Maria Mondragon-Valdez wrote in your March 7 issue about the contentious issue of who should own the 121-square-mile Taylor Ranch in southern Colorado. She questioned whether a corporation or state entity should be able to "dominate and exploit resources at the expense of a community which considers the landscape part of its traditional homeland."
I respect and support Mondragon-Valdez's attempts to keep her corner of the world free of "amenity development" for hunters and RVers. However, I respectfully suggest that before she wraps herself too tightly in the cloak of defending her "homeland," she remember that it was her ancestors who moved into the San Luis Valley only 200-300 years ago, dominating and exploiting the area's resources at the expense of the Indians they pushed out or subdued, often by force - Indians who undoubtedly considered the landscape part of their traditional homeland.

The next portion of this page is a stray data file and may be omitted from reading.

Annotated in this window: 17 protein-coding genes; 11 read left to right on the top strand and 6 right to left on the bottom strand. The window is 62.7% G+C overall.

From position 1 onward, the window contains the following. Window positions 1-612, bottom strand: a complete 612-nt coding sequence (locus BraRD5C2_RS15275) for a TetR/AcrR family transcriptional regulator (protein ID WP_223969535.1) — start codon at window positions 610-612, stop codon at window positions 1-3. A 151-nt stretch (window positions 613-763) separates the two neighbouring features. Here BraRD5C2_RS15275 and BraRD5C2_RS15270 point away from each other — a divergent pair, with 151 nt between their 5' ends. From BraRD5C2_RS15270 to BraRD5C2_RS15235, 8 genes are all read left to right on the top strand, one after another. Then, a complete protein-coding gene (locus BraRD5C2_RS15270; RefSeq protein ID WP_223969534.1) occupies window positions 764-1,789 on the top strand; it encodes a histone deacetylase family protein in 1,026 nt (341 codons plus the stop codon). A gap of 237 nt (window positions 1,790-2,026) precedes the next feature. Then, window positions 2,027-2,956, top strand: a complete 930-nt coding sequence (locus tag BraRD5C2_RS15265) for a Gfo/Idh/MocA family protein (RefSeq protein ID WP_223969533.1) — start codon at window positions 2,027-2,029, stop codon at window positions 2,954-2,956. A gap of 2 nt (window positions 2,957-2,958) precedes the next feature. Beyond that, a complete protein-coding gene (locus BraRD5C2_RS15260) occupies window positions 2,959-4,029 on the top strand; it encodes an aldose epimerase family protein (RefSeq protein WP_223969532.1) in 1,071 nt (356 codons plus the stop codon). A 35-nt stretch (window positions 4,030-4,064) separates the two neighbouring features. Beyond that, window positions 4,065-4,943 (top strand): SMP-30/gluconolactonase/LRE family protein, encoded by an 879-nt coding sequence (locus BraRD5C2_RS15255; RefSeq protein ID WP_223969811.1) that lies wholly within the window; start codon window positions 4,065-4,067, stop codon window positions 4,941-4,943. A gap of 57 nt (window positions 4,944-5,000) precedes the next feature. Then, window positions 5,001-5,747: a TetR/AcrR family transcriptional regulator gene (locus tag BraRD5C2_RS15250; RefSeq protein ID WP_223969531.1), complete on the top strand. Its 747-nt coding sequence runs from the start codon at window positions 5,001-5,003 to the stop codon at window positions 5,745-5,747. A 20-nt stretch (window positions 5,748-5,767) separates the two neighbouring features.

Tijeras, New Mexico
- Mark Bailey on Enough is enough at the Glen Canyon Recreation Area
- Mark Bailey on What I learned from 30 years with the Forest Service
- Tom McCarty on Enough is enough at the Glen Canyon Recreation Area
- Andrew Sipocz on The great salmon compromise
- Kyle Klain on Enough is enough at the Glen Canyon Recreation Area